Burns, Robert

Burns, Robert (1759–1796)—Scottish poet most famed for his contribution to a song celebrating another holiday (the lyrics to “AULD LANG SYNE,” the NEW YEAR’S Eve favorite), but also author of perhaps the best description of a rustic, pre-industrial Halloween celebration. His 28-stanza poem “Hallowe’en,” written in 1785 documents the fortune-telling traditions and party customs of eighteenth-century Scottish villagers; it tells the sometimes amusing, sometimes bawdy, and sometimes frightening stories of a group of young people gathered together for the evening. Burns grew up on a farm himself (his father was a largely-unsuccessful farmer, and his brother, Gilbert, carried on the family tradition; Burns himself worked as a farmer and an excise-man), and so Burns had probably experienced such a Halloween gathering. His poem begins with a salute to the supernatural side of the holiday:

Upon that night, when fairies light

Then Burns moves on to the heart of the poem in the second stanza:

Some merry, friendly, countra folks,
Together did convene,
To burn their nits, an’ pou their stocks,
An’ haud their Hallowe’en

Over the next two dozen stanzas, Burns describes such FORTUNE-TELLING customs as pulling the KALE, the three LUGGIE BOWLS, burning NUTS, winnowing CORN and sowing HEMP SEED. His fortune seekers usually arrive at rather down-to-earth answers; for example, “fechtin Jamie Fleck”—the skeptic who is dared to try the hemp seed test—is scared half out of his wits by a pig. When Uncle John gets the empty luggie bowl THREE times in a row, he hurls the bowls into the fire. And young Leezie heads out to dip her sleeve in WATER “where three lairds lands met at a burn,” but is so frightened by the lowing of a renegade cow that she plunges right into the stream.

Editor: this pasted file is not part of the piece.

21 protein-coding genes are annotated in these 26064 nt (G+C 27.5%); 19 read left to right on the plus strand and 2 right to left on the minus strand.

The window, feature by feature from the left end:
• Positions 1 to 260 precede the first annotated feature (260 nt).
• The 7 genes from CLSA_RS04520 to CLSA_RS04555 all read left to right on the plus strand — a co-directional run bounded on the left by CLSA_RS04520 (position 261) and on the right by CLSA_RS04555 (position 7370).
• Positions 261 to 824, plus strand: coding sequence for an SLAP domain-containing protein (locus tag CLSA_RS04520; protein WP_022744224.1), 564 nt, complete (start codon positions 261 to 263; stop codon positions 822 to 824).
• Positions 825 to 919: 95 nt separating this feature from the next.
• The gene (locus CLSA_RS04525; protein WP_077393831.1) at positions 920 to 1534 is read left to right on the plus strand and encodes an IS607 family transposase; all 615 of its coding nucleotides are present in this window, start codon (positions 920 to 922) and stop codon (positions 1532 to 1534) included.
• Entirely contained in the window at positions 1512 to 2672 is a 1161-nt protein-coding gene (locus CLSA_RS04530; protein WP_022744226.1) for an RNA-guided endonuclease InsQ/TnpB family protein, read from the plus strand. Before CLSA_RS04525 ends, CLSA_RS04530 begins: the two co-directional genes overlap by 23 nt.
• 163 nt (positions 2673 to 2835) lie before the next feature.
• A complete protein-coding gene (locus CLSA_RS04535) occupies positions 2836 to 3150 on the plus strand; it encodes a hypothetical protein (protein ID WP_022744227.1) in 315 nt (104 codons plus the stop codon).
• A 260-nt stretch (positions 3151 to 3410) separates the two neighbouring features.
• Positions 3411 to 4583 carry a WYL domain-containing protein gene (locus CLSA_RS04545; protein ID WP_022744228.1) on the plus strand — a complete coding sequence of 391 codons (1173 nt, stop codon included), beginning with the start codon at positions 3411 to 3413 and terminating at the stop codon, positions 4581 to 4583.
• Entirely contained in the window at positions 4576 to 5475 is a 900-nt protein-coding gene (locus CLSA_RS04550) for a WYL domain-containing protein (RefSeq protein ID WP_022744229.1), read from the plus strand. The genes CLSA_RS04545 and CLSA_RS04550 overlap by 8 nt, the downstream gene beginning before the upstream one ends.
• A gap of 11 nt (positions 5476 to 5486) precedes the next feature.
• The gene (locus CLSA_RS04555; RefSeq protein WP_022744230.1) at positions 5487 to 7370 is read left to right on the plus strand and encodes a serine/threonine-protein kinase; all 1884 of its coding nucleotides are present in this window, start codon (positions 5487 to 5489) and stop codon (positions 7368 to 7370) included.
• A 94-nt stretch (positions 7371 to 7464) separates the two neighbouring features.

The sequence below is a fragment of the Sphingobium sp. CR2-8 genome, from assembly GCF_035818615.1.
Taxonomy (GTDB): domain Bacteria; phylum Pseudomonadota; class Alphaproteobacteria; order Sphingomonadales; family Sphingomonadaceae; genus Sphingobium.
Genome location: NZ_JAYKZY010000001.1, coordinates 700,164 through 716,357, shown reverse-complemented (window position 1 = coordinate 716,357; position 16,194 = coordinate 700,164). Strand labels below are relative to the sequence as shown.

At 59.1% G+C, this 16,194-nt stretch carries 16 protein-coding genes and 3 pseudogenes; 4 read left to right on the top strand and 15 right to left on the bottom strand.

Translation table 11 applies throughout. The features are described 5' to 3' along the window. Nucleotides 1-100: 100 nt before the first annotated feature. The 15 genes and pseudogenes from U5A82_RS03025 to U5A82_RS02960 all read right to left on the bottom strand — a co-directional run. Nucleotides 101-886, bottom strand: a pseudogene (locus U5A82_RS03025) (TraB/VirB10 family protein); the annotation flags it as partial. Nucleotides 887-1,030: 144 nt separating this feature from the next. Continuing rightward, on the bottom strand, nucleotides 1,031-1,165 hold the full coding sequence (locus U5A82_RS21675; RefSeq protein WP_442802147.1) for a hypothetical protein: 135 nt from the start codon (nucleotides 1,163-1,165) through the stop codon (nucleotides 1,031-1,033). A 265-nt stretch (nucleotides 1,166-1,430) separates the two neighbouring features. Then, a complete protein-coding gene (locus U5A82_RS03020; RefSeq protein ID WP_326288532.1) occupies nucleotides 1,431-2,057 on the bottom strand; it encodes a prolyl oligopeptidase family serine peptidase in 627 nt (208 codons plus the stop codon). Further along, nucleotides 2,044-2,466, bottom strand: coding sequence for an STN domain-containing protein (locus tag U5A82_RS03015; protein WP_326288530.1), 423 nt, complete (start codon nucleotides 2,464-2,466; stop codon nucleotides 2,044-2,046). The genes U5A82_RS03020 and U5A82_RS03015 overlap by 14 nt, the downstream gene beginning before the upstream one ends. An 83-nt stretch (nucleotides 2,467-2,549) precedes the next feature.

In the last stanza, Burns describes the rest of the evening:

Wi’ merry sangs, an’ friendly cracks,
I wat they dinna weary ;
An’ unco tales, an’ funnie jokes,
Their sports were cheap an cheery

Finally they finish with a dish of SOWENS and “a social glas o’ strunt” (liquor), and the party—and poem —come to an end.

Burns also penned, in what he considered to be his best work, the supernatural tale of “Tam O’Shanter,” an incorrigible drunk who sets off late from the tavern one night and stumbles on “warlocks and witches in a dance.” In his drunken state, Tam O’Shanter nearly joins in the mad revelries, but is saved by his horse Maggie, who narrowly escapes the pursuing fiends, losing her tail to them as she leaps over a brook (demonic creatures and their servants can’t cross running water).

Burns also mentions a classic Halloween divination involving WATER in the song “Tam Glen”:

The last Halloween I was waukin
My droukit sark-sleeve, as ye kin;
His likeness cam up the house staukin,
And the very grey breeks o’ Tam Glen!

The growing popularity of the work of Burns in the American West of the late 18thand early 19th-century (many American cities actually celebrated Burns’s birthday on January 25) may have been one of the factors that led to Halloween’s increasing popularity in that area during that time.


The Halloween Encyclopedia Second Edition written by Lisa Morton © 2011 Lisa Morton. All rights reserved